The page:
BY EMILIO LANERA
A La Trobe University student, whose alter-ego is hip hop artist Fruity Lex, is hosting a webinar this week to help people tackle their “mental struggles” from “anywhere that [they] feel most comfortable”.
Vulnerability Via the Web is scheduled for May 8 at 7pm as a Facebook live stream.
Luke O’Brien, who is studying a Masters of Social Work, had numerous mental health charity events planned throughout the year, all of which were cancelled due to COVID-19.
The webinar will be Mr O’Brien’s first time hosting an online event.
“I was struggling really bad at the start [of the pandemic]...I had lost a lot of my purpose,” Mr O’Brien said.
“I really wasn’t well, so I got back in touch with my psychologist and started building more structured days.”
Mr O’Brien has struggled with a depressive disorder, panic attacks and suicidal ideation.
He is now an ambassador for Positive T Shirts, an organisation that aims to combat youth suicide.
“I started having panic attacks when I was 19. I was a first year tradie apprentice then and I was getting a lot of anxiety and panic attacks at work and trade school,” he said.
“I wouldn’t talk to anyone about it…I would just go out and drink and forget about it.”
He sought professional help in 2016, only after he had a breakdown on his birthday while he was at work.
“I was at work on a trade site and I just started to cry. I just kept crying and I didn’t know what was going on,” he said.
“I will never forget it because it was my birthday, but it was also the start of me getting better.”
Vulnerability Via the Web will include discussions about self harm, panic attacks and being a tradie with mental health issues.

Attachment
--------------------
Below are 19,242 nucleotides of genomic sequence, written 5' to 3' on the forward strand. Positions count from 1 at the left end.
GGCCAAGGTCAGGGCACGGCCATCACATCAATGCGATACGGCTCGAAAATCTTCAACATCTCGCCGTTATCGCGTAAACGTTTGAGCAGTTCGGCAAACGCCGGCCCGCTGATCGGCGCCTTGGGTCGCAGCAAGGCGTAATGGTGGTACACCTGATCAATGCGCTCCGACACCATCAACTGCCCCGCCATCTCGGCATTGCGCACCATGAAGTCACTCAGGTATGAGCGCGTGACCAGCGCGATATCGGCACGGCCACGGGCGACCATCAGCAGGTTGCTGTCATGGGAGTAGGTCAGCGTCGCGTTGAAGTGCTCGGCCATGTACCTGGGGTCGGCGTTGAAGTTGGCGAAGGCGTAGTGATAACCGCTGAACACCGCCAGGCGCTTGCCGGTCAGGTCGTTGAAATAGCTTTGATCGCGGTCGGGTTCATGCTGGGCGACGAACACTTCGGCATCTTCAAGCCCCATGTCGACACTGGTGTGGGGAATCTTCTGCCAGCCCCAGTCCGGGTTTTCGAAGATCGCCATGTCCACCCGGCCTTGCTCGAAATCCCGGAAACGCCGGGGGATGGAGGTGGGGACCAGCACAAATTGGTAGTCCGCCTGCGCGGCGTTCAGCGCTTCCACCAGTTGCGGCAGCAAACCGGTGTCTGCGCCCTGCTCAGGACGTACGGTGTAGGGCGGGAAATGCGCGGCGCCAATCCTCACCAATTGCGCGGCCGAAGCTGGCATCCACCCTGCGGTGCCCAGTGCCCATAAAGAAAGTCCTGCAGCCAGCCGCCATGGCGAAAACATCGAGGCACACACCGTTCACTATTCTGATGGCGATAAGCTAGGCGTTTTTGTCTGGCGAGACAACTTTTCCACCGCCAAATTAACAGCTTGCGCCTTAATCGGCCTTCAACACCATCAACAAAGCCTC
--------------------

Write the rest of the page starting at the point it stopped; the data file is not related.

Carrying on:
Mr O’Brien – or, rather, Fruity Lex – will perform some spoken words.
“Since we are all at home at the moment, the whole objective of this event is to reach out to people who were like me five weeks ago not getting out of bed, and say something that makes them realise there is a way out,” he said.
Disability worker Johnathan Hartland first saw Fruity Lex at The Yorkshire Hotel last year and has gone to a number of his events since.
“He was the first person I saw discussing mental health through music and I thought it was so amazing,” Mr Hartland said.
Fruity Lex’s music has helped him to open up about his mental health issues.
After a home invasion in 2012, Mr Hartland suffered from psychosis which resulted in him being hospitalised.
“It got to the point [where] I was hearing voices and I would walk the streets at night because I wanted to escape it all,” he said.
“I got admitted to Maroondah Hospital after the cops picked me on the street after walking across a set of lights in front of moving cars.”
As a result of his psychosis, Mr Hartland developed OCD which he continues to battle with.
“There were times last year I wanted to kill myself because of my OCD," he said.
“The obsessive and compulsive behaviour was so draining. I would be like ‘I don’t want to live like this. It would be easier to die right now'.”
Mr Hartland said right now he is in a “good place”, using quarantine to rest and recover.
Vulnerability Via The Web is free to attend, but a link will be provided for people to donate to mental health service the Black Dog Institute.